A research team funded by the Project on Biodiversity and Ecological Security investigated the impacts of climate changes and human activities on habitat and the population dynamics of the Yunnan snub-nosed monkey (Rhinopithecusbieti).The research team analyzed the population status and threat factors of the snub-nosed monkey, discussed the effects of climate changes and human activities on its habitat and population dynamics, and predicted the population development trend, and provided some conservation strategies. These results were published in Biological Conservation and PeerJ.
Globally, human activities and climate changes have caused habitat degradation and loss, resulting in 27% of mammals to be classified as threatened speices. In China, about 80% of species among the 27 non-human primate species are highly threatened, and most of them are vulnerable, endangered or critically endangered at different survival levels. The research team used integrated approaches (e.g. MAXENT model, circuit model and geneticanalysis) to assess and predict the effects of climate change and anthropogenic activities on the distribution of Yunnan snub-nosed monkeys. The results predict that the suitable habitat for R. bietiare is likely to decline by 8.0%–22.4% from 2000 to 2050, with the collection of local forest products and the grazing of domesticated cattle as the primary drivers of landscape fragmentation and range contraction.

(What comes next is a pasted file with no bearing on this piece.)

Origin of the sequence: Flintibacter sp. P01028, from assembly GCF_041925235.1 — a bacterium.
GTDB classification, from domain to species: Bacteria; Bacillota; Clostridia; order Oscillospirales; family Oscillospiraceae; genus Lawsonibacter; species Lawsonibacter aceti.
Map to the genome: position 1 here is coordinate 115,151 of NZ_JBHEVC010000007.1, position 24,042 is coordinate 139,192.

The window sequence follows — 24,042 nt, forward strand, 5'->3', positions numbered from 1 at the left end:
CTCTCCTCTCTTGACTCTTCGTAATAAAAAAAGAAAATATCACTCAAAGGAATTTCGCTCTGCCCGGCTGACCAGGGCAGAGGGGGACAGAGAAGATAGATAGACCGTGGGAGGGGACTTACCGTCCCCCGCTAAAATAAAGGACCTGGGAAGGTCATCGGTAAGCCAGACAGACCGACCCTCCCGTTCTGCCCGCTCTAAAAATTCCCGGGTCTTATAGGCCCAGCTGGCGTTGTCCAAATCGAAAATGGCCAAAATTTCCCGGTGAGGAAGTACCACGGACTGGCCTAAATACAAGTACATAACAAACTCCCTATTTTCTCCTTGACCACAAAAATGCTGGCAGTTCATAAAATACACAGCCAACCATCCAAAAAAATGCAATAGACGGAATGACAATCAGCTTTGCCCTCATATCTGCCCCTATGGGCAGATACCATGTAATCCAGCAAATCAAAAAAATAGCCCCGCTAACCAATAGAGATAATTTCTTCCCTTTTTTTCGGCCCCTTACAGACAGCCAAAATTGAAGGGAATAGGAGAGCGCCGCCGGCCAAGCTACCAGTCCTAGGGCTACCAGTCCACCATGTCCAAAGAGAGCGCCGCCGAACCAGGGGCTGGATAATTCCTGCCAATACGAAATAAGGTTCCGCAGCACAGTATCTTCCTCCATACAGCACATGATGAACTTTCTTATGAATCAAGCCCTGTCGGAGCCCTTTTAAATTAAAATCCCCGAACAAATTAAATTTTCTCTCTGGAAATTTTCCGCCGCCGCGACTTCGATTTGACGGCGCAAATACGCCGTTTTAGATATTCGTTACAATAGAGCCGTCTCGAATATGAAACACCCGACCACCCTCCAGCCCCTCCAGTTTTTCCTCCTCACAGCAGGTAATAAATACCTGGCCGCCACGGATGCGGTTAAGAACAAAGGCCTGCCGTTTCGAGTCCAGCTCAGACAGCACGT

Furthermore, the research team collected data from field work, spatial analysis, genetic analysis and the Generalized Linear Models (GLMs) to evaluate the effects of habitat fragmentation on the population dynamics, genetic diversity, and range shifts inYunnan snub-nosed monkeys. The results show that during 1994-2016, the population size of R. bieti increased from < 2,000 to about 3,000 individuals. The research team also found that the sub population growth rates were significantly uneven and was identified to be the exact problem faced by Yunnan snub-nosed monkeys. The research team suggested policies designed to protect this endangered primate with a focus not only on total population size, but also on the amount of genetic diversity present across different sub-populations.
The team also highlighted that government conservation plans prioritize the protection of some R. bieti populations, such as the Bamei and Jisichang populations which have specific haplotypes. They also suggested that the migration corridors for conservation strategies should be set up to enable individuals to migrate between populations, which will increase the genetic diversity of some populations. Although the study focuses on a single primate species, the conservation modeling approaches used have wide applicability to a broad range of threatened mammalian that currently inhabit a limited geographic range and are affected by human activities, habitat loss, reduction of genetic diversity, and climate change.
Related articles published:
Zhao, X., Ren, B., Li, D., Xiang, Z., Garber, P. A., & Li, M. (2019). Effects of habitat fragmentation and human disturbance on the population dynamics of the Yunnan snub-nosed monkey from 1994 to 2016. PeerJ, 7. doi: 10.7717/peerj.6633，https://peerj.com/articles/6633/
Zhao, X., Ren, B., Li, D., Garber, P. A., Zhu, P., Xiang, Z., … Li, M. (2019). Climate change, grazing, and collecting accelerate habitat contraction in an endangered primate. Biological Conservation, 231, 88–97. doi: 10.1016/j.biocon.2019.01.007，https://www.sciencedirect.com/science/article/pii/S0006320718312217；